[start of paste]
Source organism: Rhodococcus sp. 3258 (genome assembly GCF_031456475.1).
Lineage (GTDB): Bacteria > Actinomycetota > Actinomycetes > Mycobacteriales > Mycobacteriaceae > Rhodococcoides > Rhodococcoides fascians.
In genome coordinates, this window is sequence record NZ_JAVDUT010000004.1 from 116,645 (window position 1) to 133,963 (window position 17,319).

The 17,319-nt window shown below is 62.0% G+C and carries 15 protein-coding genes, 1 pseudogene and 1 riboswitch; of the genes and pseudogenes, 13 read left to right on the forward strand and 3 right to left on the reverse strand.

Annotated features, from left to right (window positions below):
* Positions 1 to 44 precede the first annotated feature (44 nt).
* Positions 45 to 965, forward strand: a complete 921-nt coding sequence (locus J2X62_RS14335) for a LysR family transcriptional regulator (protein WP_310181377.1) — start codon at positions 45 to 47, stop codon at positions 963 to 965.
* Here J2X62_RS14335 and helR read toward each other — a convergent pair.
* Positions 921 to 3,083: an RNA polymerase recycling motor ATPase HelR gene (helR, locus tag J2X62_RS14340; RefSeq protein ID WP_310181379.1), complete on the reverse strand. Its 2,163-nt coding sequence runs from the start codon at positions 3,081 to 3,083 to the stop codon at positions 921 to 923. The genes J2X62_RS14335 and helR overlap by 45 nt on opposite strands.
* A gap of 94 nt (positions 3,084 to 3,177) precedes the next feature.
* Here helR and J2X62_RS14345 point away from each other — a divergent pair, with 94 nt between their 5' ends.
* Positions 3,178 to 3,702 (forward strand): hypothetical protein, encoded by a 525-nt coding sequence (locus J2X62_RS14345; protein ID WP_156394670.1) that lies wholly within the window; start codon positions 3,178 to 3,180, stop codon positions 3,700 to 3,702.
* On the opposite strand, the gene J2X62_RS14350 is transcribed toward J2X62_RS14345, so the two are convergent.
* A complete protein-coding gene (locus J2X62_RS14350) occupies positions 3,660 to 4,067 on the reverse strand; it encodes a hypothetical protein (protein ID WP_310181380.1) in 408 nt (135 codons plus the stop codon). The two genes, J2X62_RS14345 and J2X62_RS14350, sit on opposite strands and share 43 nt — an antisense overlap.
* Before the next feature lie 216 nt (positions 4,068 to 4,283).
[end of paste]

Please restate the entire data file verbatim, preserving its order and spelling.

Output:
Source organism: Rhodococcus sp. 3258 (genome assembly GCF_031456475.1).
Lineage (GTDB): Bacteria > Actinomycetota > Actinomycetes > Mycobacteriales > Mycobacteriaceae > Rhodococcoides > Rhodococcoides fascians.
In genome coordinates, this window is sequence record NZ_JAVDUT010000004.1 from 116,645 (window position 1) to 133,963 (window position 17,319).

The 17,319-nt window shown below is 62.0% G+C and carries 15 protein-coding genes, 1 pseudogene and 1 riboswitch; of the genes and pseudogenes, 13 read left to right on the forward strand and 3 right to left on the reverse strand.

Annotated features, from left to right (window positions below):
* Positions 1 to 44 precede the first annotated feature (44 nt).
* Positions 45 to 965, forward strand: a complete 921-nt coding sequence (locus J2X62_RS14335) for a LysR family transcriptional regulator (protein WP_310181377.1) — start codon at positions 45 to 47, stop codon at positions 963 to 965.
* Here J2X62_RS14335 and helR read toward each other — a convergent pair.
* Positions 921 to 3,083: an RNA polymerase recycling motor ATPase HelR gene (helR, locus tag J2X62_RS14340; RefSeq protein ID WP_310181379.1), complete on the reverse strand. Its 2,163-nt coding sequence runs from the start codon at positions 3,081 to 3,083 to the stop codon at positions 921 to 923. The genes J2X62_RS14335 and helR overlap by 45 nt on opposite strands.
* A gap of 94 nt (positions 3,084 to 3,177) precedes the next feature.
* Here helR and J2X62_RS14345 point away from each other — a divergent pair, with 94 nt between their 5' ends.
* Positions 3,178 to 3,702 (forward strand): hypothetical protein, encoded by a 525-nt coding sequence (locus J2X62_RS14345; protein ID WP_156394670.1) that lies wholly within the window; start codon positions 3,178 to 3,180, stop codon positions 3,700 to 3,702.
* On the opposite strand, the gene J2X62_RS14350 is transcribed toward J2X62_RS14345, so the two are convergent.
* A complete protein-coding gene (locus J2X62_RS14350) occupies positions 3,660 to 4,067 on the reverse strand; it encodes a hypothetical protein (protein ID WP_310181380.1) in 408 nt (135 codons plus the stop codon). The two genes, J2X62_RS14345 and J2X62_RS14350, sit on opposite strands and share 43 nt — an antisense overlap.
* Before the next feature lie 216 nt (positions 4,068 to 4,283).